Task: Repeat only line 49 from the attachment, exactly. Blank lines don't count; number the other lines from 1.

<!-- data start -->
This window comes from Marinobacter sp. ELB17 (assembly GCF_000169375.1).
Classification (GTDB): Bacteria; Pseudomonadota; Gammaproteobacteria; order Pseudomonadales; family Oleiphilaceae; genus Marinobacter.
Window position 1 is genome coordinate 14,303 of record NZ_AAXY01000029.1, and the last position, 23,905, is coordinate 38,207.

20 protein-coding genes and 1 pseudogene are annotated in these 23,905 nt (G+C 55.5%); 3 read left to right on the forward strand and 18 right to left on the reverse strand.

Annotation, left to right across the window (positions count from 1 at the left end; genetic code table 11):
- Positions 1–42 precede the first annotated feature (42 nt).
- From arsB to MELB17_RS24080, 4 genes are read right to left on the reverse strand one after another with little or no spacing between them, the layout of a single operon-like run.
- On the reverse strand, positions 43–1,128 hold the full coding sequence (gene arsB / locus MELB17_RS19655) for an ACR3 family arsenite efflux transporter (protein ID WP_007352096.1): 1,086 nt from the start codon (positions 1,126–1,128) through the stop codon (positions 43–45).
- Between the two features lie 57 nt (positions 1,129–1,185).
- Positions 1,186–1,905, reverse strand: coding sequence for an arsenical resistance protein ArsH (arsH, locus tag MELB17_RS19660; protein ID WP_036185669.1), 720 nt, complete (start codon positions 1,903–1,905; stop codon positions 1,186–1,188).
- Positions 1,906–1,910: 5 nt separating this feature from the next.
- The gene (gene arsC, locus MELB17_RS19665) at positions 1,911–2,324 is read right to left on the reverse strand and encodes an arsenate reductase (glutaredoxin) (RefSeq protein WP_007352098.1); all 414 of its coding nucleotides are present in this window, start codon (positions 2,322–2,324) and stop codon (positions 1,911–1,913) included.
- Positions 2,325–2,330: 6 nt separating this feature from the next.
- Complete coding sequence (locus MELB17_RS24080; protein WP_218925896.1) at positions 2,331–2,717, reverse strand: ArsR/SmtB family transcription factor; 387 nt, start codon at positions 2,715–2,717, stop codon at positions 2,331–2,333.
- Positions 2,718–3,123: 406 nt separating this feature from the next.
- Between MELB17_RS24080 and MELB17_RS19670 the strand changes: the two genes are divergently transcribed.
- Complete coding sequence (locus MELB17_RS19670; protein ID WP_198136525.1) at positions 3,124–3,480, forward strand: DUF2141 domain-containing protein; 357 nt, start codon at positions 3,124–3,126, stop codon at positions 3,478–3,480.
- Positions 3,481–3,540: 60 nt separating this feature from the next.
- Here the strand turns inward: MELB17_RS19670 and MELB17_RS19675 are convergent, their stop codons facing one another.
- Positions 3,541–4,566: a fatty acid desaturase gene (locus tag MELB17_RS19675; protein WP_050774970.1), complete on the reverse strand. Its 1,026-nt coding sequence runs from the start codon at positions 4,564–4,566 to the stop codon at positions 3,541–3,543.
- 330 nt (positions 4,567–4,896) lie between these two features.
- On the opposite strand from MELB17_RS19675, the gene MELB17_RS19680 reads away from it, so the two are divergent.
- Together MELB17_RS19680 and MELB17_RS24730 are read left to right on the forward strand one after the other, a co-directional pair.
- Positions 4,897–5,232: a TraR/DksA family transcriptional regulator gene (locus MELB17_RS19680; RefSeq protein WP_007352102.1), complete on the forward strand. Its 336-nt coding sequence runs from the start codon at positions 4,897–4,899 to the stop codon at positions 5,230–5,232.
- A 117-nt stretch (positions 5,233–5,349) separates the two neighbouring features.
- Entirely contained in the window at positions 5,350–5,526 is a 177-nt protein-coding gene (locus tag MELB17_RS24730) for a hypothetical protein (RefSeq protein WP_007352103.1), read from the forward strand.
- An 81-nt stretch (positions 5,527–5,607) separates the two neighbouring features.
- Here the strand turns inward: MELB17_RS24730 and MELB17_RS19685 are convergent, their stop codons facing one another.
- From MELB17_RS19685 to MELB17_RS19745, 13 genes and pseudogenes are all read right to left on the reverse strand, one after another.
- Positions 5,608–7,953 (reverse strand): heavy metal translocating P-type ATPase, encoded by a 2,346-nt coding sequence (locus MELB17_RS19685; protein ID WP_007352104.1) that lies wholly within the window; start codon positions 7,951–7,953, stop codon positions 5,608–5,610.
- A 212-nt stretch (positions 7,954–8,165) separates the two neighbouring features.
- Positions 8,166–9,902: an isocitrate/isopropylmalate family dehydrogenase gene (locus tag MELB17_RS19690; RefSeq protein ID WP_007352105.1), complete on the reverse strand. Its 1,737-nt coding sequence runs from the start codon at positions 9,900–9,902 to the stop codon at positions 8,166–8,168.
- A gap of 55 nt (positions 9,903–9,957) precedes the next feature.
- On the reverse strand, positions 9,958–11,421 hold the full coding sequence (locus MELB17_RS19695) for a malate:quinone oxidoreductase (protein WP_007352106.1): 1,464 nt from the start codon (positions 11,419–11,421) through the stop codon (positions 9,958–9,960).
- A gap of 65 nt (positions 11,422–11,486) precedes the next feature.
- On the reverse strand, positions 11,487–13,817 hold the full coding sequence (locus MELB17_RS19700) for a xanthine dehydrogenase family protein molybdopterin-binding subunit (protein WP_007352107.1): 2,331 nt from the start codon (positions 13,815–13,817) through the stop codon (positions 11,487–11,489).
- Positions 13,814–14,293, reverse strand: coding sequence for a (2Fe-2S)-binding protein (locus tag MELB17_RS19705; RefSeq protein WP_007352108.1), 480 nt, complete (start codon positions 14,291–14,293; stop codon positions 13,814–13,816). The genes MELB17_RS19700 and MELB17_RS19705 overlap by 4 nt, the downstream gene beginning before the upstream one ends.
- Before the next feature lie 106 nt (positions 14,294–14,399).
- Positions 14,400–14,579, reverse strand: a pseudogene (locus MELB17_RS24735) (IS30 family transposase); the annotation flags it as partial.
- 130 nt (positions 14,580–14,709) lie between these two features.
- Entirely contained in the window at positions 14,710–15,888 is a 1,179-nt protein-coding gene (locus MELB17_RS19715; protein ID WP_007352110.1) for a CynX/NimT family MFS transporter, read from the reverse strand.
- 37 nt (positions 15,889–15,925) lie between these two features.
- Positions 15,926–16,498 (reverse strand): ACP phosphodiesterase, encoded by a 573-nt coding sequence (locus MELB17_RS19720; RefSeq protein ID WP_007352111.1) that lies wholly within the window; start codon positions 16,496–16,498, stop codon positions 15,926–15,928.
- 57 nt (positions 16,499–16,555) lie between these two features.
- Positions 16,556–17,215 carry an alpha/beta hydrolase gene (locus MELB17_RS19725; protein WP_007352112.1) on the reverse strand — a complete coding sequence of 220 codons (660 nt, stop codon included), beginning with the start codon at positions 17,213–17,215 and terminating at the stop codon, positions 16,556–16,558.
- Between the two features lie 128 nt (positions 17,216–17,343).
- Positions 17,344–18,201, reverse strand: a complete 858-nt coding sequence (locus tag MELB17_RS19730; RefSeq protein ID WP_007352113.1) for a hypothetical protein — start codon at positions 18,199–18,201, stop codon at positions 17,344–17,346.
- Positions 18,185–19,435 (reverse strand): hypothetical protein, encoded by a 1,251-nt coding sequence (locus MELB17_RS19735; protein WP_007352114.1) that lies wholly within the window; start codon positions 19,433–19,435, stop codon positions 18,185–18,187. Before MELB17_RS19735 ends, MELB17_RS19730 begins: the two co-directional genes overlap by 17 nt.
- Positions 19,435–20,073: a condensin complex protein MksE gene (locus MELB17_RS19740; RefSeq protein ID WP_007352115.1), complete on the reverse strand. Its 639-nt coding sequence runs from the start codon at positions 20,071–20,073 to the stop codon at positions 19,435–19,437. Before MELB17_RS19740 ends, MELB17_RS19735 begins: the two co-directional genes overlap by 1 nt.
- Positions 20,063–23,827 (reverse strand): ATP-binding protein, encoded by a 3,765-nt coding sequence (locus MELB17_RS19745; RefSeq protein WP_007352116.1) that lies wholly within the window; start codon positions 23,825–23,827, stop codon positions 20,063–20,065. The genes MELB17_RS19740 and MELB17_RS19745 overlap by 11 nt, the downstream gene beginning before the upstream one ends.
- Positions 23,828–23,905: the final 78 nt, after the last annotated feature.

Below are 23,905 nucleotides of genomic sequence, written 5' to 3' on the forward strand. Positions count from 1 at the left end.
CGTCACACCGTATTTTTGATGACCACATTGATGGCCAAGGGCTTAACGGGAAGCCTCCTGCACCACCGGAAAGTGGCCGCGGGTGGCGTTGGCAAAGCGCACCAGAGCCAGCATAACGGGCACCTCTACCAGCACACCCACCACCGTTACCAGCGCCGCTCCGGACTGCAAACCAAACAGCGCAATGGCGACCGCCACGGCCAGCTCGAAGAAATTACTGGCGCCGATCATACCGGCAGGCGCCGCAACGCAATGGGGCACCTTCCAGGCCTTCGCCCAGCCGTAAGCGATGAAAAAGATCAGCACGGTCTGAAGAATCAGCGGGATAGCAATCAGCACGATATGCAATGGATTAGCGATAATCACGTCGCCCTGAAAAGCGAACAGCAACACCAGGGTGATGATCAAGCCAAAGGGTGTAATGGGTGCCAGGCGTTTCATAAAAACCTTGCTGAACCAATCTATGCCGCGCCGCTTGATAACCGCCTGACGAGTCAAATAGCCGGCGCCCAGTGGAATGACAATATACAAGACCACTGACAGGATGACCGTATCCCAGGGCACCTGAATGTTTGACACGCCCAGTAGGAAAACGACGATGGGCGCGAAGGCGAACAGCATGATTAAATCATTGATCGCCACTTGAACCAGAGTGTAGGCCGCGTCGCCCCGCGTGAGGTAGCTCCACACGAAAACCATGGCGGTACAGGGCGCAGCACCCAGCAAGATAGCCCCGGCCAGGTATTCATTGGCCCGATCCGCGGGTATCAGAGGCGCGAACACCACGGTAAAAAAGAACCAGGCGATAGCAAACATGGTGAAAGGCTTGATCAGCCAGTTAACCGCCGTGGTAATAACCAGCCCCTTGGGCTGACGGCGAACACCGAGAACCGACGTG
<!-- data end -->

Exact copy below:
- Positions 19,435–20,073: a condensin complex protein MksE gene (locus MELB17_RS19740; RefSeq protein ID WP_007352115.1), complete on the reverse strand. Its 639-nt coding sequence runs from the start codon at positions 20,071–20,073 to the stop codon at positions 19,435–19,437. Before MELB17_RS19740 ends, MELB17_RS19735 begins: the two co-directional genes overlap by 1 nt.